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I have a drop down on a web page which is breaking when the value string contains a quote.

The value is "asd but in the DOM always appears as an empty string.

I have tried every way I know to escape the string properly but to no avail.

<option value=""asd">test</option>
<option value="\"asd">test</option>
<option value="&quot;asd">test</option>
<option value="&#34;asd">test</option>

Any idea how to render this on the page so the postback message contains the correct value?

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How are you generating the page? –  SLaks Oct 25 '10 at 14:11
1  
What if you use single quotes? <option value='"asd'>test</option> –  Wim ten Brink Oct 25 '10 at 14:11
1  
I have to point out none of these answers say how to properly escape strings for use inside html attributes –  reconbot Feb 6 '13 at 18:46
3  
@reconbot That would depend on how the HTML was being generated. The question was about quotes, so technically the accepted answer answers the question asked. As to how to properly escape strings, I don't have a link handy for the general case, but in PHP you'd use htmlentities. –  Matt Browne Feb 25 '13 at 16:50
    
possible duplicate of how to have quotation marks in html input values –  Ciro Santilli Jul 28 at 16:24

4 Answers 4

up vote 97 down vote accepted

&quot; is the correct way, the third of your tests:

<option value="&quot;asd">test</option>

You can see this working in a jsFiddle example here. Alternatively, you can delimit the attribute value with single quotes:

<option value='"asd'>test</option>
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7  
OP's fourth option, &#34;, is also a valid way to escape quotes. There's a benefit to using numeric html entities over named entities, in that named entities do not cover all characters, while numeric entities do. The full HTML4 list is at w3.org/TR/html4/sgml/entities.html . –  atk Oct 25 '10 at 14:42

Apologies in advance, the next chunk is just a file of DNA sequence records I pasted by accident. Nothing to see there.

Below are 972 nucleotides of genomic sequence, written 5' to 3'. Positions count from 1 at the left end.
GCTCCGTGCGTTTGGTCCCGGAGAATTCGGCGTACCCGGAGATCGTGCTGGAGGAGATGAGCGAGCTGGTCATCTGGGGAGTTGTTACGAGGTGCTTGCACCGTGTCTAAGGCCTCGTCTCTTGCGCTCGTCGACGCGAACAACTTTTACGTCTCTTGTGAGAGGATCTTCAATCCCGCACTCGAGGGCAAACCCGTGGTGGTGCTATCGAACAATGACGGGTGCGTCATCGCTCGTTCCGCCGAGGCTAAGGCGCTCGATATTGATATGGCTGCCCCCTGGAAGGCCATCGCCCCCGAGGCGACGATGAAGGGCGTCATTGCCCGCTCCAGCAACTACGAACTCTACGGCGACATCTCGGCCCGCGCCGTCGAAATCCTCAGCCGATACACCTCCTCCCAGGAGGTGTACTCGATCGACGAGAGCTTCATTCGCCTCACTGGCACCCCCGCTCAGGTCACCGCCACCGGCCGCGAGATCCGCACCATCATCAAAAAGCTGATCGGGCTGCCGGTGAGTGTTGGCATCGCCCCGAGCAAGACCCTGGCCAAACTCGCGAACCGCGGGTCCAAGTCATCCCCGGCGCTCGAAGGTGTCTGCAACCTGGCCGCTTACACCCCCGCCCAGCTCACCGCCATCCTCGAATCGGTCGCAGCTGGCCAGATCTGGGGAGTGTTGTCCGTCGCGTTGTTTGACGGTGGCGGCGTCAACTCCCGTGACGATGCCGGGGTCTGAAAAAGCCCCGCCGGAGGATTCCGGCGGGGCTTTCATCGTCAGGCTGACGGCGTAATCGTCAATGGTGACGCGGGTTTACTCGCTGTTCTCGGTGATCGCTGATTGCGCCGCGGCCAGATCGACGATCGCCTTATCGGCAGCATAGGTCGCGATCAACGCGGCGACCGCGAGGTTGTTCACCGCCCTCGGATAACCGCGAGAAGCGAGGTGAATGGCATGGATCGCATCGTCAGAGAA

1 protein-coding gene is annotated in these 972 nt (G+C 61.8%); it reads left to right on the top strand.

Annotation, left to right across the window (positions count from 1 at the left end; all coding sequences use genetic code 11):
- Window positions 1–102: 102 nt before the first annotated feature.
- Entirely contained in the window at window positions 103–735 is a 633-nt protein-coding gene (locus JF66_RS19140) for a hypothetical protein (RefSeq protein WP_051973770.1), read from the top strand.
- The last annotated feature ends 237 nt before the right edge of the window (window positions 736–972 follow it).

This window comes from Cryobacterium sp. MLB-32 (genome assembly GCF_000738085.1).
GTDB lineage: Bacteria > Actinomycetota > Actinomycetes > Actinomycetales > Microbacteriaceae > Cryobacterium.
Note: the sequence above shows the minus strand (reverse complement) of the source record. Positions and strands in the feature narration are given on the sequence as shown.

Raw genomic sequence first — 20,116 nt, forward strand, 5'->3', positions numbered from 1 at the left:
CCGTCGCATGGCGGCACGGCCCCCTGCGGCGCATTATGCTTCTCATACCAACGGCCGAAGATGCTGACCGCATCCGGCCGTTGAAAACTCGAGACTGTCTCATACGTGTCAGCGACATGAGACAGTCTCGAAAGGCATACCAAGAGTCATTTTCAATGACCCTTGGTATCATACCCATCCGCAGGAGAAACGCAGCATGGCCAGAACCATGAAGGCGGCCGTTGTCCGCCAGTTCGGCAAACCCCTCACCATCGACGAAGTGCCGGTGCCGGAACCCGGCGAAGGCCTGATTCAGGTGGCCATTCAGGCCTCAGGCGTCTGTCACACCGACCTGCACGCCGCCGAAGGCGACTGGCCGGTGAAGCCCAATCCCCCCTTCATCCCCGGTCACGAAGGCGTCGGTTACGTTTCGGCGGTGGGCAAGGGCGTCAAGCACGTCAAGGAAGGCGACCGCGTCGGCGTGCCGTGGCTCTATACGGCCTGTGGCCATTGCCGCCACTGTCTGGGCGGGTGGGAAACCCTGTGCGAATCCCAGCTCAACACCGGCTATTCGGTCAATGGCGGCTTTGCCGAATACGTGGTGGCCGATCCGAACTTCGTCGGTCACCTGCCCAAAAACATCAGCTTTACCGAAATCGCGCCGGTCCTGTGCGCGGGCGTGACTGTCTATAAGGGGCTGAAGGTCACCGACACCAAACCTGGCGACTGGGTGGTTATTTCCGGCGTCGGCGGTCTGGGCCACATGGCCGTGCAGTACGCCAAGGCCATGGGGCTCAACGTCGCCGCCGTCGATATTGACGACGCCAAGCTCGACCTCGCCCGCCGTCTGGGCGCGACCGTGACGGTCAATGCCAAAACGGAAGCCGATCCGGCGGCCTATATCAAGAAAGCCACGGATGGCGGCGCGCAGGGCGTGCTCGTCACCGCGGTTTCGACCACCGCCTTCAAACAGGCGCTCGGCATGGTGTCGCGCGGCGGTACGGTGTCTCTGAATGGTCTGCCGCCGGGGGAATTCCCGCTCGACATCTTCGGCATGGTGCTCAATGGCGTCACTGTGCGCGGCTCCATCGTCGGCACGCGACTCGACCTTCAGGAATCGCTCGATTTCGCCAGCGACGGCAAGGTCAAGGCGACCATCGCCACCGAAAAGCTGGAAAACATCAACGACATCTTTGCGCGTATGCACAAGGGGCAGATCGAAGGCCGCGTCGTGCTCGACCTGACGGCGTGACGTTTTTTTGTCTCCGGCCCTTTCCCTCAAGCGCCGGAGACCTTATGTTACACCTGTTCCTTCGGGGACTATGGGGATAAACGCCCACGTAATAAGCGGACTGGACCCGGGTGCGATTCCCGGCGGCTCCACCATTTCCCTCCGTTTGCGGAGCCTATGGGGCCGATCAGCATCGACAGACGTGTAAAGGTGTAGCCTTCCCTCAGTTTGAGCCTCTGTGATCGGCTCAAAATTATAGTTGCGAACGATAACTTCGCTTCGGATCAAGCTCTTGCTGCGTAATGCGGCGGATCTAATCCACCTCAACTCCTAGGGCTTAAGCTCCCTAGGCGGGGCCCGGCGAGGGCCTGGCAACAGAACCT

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@atk: yes, &quot; maps to the same character as &#34;, but there's no benefit of using the numeric option here because &quot; is a defined named entity. &quot; is also easier to remember. –  Andy E Oct 25 '10 at 14:45
2  
I agree. In this particular case, it's easier to use &quot;. I intended only to point out the general case. –  atk Oct 25 '10 at 17:05
    
Thanks, my problem in this case turned out to be unrelated... –  Chris Oct 27 '10 at 14:48
    
I agree with atk's answer –  whitebox Mar 7 at 0:22

If you are using PHP, try calling htmlentities or htmlspecialchars function.

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You really should only allow untrusted data into a whitelist of good attributes like: align, alink, alt, bgcolor, border, cellpadding, cellspacing, class, color, cols, colspan, coords, dir, face, height, hspace, ismap, lang, marginheight, marginwidth, multiple, nohref, noresize, noshade, nowrap, ref, rel, rev, rows, rowspan, scrolling, shape, span, summary, tabindex, title, usemap, valign, value, vlink, vspace, width

You really want to keep untrusted data out of javascript handlers as well as id or name attributes (they can clobber other elements in the DOM).

Also, if you are putting untrusted data into a SRC or HREF attribute, then its really a untrusted URL so you should validate the URL, make sure its NOT a javascript: URL, and then HTML entity encode.

More details on all of there here: https://www.owasp.org/index.php/Abridged_XSS_Prevention_Cheat_Sheet

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2  
I know this is late, but almost all of those attributes are deprecated in HTML4.01 and removed in 5. It may not matter now anyway, as there are better ways to protect yourself, just pointing it out. –  trysis Jun 15 at 19:41

Another option is replacing double quotes with single quotes if you don't mind whatever it is. But I don't mention this one:

<option value='"asd'>test</option>

I mention this one:

<option value="'asd">test</option>

In my case I used this solution.

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1  
But if the value contains single & double quotes, this will fail –  Raptor Oct 10 at 8:29
    
@Raptor I said if the value contains double quotes, convert them to single quotes. If the value contains single quotes, then it will be no problem. –  Onur Yılmaz Oct 12 at 20:23

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